DETROIT/WASHINGTON – Embattled air bag maker Takata Corp. lacks processes that would improve the quality of its products, including air bag inflators that have been blamed for at least 11 deaths and 139 injuries, an outside panel hired by the company has found.
The panel, chaired by former U.S. Transportation Secretary Samuel Skinner, determined that Takata had no program in place to find quality problems once its products are installed in cars and trucks.
It also faulted the company for letting products move through the design process with unresolved problems and said Takata needs to develop its own standards for testing quality and safety rather than relying on automakers and regulators.
The group, which includes three former heads of the U.S. National Highway Traffic Safety Administration, was formed a year ago in the midst of a crisis with Takata air bag inflators.
So far, 14 car and truck makers are recalling about 24 million cars and trucks in the U.S. and around 50 million worldwide to replace Takata inflators.
The death toll and number of recalled vehicles keeps rising, with deaths reported recently outside of Pittsburgh and in Kershaw, South Carolina. Ten people have died in the U.S., with one, possibly two, more in other countries.
The company uses the chemical ammonium nitrate to create a small explosion that instantly fills air bags in a crash. But the chemical can deteriorate over time when exposed to humidity and heat, burning too fast and blowing apart a metal canister designed to contain the explosion. That can send shards of metal into drivers and passengers.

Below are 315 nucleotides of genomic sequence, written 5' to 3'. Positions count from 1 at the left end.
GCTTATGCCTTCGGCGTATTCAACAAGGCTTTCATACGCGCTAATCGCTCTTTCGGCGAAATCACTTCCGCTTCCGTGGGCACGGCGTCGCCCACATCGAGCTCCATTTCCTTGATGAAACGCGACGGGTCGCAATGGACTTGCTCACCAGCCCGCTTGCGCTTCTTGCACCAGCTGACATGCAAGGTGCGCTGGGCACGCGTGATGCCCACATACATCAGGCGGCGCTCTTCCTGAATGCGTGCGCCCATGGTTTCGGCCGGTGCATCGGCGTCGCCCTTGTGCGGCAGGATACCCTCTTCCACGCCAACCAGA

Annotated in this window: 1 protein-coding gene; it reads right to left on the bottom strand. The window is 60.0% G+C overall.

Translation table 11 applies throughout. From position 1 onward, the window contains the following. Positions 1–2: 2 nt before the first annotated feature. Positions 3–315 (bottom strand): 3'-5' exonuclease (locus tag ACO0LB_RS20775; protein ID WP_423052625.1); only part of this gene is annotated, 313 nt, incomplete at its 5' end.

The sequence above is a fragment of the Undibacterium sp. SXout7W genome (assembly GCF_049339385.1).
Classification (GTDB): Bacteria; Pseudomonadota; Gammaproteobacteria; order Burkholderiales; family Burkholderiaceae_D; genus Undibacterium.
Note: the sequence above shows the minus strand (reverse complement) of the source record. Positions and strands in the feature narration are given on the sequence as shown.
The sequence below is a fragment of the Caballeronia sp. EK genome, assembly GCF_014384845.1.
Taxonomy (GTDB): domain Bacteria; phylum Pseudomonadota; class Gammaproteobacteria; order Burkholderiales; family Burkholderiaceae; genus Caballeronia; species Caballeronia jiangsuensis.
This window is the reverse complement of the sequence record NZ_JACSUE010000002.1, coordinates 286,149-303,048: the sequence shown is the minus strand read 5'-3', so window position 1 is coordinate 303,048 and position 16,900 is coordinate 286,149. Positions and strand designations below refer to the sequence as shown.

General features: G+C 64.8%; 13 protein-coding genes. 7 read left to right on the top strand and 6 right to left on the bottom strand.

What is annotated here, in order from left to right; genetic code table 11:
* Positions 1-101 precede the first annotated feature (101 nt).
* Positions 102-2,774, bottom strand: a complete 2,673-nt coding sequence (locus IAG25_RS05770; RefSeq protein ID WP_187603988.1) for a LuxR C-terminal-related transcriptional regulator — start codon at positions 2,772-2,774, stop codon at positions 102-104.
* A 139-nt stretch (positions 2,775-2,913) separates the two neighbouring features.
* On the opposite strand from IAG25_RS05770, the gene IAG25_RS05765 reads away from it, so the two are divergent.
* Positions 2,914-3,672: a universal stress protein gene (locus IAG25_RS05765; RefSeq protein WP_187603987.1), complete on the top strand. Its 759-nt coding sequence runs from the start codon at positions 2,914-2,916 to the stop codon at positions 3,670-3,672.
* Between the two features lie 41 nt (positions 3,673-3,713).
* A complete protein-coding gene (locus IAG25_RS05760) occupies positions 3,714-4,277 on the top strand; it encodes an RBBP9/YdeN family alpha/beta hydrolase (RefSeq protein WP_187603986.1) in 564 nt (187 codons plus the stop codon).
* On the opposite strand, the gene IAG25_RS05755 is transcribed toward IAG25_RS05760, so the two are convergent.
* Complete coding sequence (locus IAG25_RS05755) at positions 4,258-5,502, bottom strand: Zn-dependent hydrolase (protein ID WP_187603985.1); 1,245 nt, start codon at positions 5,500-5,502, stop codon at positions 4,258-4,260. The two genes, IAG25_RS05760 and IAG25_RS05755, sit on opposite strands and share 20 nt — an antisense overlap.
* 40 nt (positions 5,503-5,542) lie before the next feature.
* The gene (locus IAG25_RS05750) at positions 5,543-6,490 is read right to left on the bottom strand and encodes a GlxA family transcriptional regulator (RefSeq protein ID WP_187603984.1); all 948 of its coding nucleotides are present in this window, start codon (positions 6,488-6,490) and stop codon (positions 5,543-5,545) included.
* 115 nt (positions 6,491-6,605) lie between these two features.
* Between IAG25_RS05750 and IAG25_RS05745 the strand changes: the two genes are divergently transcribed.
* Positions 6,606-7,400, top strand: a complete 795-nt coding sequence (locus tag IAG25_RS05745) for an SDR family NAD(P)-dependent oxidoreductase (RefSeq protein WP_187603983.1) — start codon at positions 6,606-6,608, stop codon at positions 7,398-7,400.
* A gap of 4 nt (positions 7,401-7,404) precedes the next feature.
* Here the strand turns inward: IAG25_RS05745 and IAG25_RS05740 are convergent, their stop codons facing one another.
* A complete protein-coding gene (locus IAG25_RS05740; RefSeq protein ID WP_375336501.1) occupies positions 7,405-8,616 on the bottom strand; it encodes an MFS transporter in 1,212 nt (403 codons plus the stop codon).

Skinner said Takata lacked clearly defined processes to raise quality concerns in the company once they were identified and said it needed “substantial cultural change” to move quality to the forefront.
“When you strive for quality, it involves something that you live and breathe,” Skinner said. “While they lived it and breathed it, they didn’t do it every day like other organizations do.”
For example, most of the loading of ammonium nitrate into inflator canisters is done by hand at Takata’s factories, but it should be automated to make it more consistent, Skinner said. Since reports of inflator ruptures surfaced in 2003, Takata at times has blamed the handling of ammonium nitrate for the problems.
“. . . Takata should move toward full automation of propellant loading and look for opportunities to increase machine assistance in air bag folding,” the panel said.
The report also found that Takata’s quality standards should take into account that vehicles stay on the road for more than a decade, with most of the inflator problems occurring in older vehicles.
The panel pointed to other key weaknesses in Takata’s corporate organization: It can move product designs to production even with outstanding questions unresolved, and it has no clear “ownership” of a product, that is, an individual or team charged to watch how it performs after it is developed.
“There is no stand-alone Takata program aimed at identifying quality-related problems with Takata products once they are in the vehicle fleet. And there are limited formal systems for consolidating and analyzing what information Takata does collect,” the report said.
The Skinner panel was not charged with finding what went wrong to create the faulty air bag problem, but instead to see how the company, which is accused of covering up the problem for years, should reform going ahead.
Skinner said that overall Takata’s corporate organization and processes are fairly strong, but could become more rigorous if the panel’s views are implemented.
“We expect Takata to implement our recommendation,” he said.
“It’s clear that they need to take some steps and it appears that they are committed to do so.”
However, the panel noted that Takata has committed to implementing the panel’s recommendations, including forming teams to track product quality from design through obsolescence, setting up a quality training program for employees, and development of a monitoring program to track changes.